What If I Treated Every Sunday As Easter?

Can I just be honest for a second; I don’t.

I don’t spend the time in preparation for other weekends as I do for Easter.
I don’t put the same energy into the creative planning for a random weekend in August as I do when Easter rolls around.
I don’t approach every weekend service as if it was Easter – a day I know when more people who don’t know Jesus come to church.

But what if I did?  
What if we did?

Any church who keeps attendance records, uses church management software, or tries in any way to track data knows there are better attended Sundays than others.  Historically this coming Sunday, the one following Easter tends to be a lower attended day.  Holidays, School breaks, and more trend lower as well.

Have you ever been guilty of not planning as much for those weekends as you do for others?
I have.

Have you ever held onto creative elements to use for better attended Sundays?
I have.

Have you ever even once scheduled people, band members, tech crews, or others differently because of the projected attendance of a weekend?
I’m not proud of it but I have.

But what if we approached every weekend service like we do Easter?  Or Christmas? Or Canadian Boxing Day? (I assume that’s a big day?)

What if we pushed ourselves to approach those days in the same manner we do the “big days.”  Every weekend we meet there are people that need to experience the powerful Love of God.  There are people who are searching.  There are people who are hurting.  There are people who don’t know what they believe.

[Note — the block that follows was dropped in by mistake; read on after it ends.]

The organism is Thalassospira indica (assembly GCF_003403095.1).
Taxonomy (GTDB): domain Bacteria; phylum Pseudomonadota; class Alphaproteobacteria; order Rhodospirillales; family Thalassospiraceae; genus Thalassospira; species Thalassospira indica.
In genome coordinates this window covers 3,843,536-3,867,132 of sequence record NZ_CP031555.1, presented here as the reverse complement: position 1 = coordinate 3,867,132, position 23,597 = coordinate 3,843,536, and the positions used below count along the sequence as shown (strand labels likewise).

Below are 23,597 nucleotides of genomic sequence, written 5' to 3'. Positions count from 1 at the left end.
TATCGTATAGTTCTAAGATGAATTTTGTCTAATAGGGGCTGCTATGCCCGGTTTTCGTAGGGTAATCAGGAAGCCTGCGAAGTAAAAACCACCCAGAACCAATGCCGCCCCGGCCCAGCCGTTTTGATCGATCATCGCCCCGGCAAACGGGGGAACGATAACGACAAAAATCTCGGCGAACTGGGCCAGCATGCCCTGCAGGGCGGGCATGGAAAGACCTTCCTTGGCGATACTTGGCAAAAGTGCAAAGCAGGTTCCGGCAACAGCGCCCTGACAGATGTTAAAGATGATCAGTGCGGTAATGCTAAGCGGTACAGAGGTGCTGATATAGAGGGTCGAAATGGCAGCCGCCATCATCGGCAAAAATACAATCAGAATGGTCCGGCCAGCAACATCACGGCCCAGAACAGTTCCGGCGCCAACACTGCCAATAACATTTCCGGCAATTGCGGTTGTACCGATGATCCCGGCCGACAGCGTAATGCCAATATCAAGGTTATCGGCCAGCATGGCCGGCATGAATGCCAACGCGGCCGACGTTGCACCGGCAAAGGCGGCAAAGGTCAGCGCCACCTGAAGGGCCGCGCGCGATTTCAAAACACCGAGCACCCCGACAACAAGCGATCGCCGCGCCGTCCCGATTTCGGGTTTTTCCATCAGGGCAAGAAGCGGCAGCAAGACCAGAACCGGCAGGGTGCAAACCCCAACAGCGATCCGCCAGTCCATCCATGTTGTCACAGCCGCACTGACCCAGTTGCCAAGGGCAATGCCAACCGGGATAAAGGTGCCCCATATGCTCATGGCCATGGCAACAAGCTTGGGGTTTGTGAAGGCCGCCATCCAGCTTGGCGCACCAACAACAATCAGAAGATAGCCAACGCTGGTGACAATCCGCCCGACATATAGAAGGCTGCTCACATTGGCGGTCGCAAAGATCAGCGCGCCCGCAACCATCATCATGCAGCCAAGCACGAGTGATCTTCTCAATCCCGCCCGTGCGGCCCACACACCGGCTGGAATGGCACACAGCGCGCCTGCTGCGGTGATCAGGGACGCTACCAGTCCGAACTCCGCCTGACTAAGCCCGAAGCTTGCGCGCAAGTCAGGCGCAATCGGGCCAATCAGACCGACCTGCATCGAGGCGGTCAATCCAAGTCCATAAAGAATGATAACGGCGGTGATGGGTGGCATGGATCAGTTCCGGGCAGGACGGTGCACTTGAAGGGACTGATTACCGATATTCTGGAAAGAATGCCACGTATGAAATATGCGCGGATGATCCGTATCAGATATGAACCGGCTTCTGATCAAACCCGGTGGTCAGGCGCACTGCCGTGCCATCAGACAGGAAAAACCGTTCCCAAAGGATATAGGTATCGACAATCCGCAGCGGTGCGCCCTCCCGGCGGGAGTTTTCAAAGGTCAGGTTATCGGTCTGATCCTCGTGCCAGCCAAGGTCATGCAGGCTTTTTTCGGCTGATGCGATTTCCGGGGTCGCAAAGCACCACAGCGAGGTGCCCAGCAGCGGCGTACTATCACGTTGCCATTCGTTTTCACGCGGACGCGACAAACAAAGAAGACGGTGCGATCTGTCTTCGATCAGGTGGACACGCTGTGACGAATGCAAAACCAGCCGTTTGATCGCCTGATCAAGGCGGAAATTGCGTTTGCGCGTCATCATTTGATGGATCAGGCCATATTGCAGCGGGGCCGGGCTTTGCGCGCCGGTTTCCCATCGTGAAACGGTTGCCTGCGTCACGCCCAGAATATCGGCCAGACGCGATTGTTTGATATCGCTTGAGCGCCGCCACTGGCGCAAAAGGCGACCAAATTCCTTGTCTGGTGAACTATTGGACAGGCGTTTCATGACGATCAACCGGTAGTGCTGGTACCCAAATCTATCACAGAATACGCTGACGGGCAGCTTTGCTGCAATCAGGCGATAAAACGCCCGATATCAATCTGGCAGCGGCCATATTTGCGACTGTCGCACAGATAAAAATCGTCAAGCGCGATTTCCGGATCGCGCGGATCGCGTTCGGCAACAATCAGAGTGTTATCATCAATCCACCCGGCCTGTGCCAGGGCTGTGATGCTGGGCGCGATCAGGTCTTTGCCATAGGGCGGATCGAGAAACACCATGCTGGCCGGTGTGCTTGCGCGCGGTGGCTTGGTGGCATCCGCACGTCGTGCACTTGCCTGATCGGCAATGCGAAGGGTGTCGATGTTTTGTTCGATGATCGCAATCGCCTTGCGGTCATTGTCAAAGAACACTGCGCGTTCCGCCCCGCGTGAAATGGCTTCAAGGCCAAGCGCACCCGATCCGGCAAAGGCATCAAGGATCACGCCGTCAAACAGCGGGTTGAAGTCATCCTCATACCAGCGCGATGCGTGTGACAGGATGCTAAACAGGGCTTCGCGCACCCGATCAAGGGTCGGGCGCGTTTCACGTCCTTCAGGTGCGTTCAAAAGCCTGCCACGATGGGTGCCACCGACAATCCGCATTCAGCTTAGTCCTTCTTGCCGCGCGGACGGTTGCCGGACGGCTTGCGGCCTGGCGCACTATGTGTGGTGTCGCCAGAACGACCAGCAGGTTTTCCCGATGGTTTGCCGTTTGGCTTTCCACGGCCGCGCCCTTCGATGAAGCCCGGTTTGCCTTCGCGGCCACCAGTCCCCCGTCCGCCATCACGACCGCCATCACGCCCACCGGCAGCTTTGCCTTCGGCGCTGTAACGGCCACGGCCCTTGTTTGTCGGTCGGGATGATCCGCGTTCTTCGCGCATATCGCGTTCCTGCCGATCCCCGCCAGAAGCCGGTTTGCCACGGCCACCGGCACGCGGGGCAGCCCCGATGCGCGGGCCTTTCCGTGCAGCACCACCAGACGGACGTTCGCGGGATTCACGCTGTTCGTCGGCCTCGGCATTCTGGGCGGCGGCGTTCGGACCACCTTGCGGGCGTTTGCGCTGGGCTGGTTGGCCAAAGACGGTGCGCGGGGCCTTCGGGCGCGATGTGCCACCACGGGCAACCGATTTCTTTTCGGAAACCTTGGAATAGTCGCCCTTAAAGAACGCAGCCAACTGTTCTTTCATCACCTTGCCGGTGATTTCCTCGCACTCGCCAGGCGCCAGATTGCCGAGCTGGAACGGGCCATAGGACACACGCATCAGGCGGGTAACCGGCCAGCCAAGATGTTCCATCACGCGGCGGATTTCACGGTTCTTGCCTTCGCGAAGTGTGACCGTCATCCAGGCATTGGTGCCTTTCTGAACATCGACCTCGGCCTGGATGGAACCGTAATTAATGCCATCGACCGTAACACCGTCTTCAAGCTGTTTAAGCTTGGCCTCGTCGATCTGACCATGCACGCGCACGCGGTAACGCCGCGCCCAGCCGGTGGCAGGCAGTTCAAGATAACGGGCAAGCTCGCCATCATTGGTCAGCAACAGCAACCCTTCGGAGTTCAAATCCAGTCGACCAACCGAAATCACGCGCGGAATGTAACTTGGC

What if we challenged ourselves to always push for more. To always be creative.  To always seek to prayerfully consider how we plan our services and service elements – because someones life may depend on it, their hope may depend on it, their peace may depend on it.

I am certain I will be guilty of maybe planning less on a weekend than I could. Or even saving something for a different week because it’s SO GOOD! But my prayer now is that I will start to approach every week as if the people who walk through the doors of the church are lost, hurting, hungry, and just as important as the ones from any other weekend.

 

He's a nice guy

1 Comment

  1. Jarret Popowich   •  

    I would agree that we should approach every weekend with fresh creativity (as best we can). I don’t like the idea of taking short cuts on the weekends I know will have much lower attendance. I’m coming from a Canadian context, so our annual attendance patterns may be slightly different than yours, but i would guess not by much. 

    In my context there are people checking out church for the first time every week – these are people who dont have relationship with God and they deserve my team’s best effort…
    But there are always some Sundays where we put more effort and energy  into the program side of things than we would for a Sunday in August or even February. (Easter weekend being on of them.) This year, numerically, our Easter morning was 2x the size of our average Sunday attendance on the weeks leading up to Easter. Knowing that pattern ahead of time, in my mind, should demand way more attention, preparation, and rehearsal time. 

    I personally don’t think you should feel guilty for scheduling certain people on your teams to ensure strength for certain weekends. I think that’s your job as the leader; to leverage your team’s abilities in order to have the greatest kingdom impact possible. 

    Good post, love the thoughts! 

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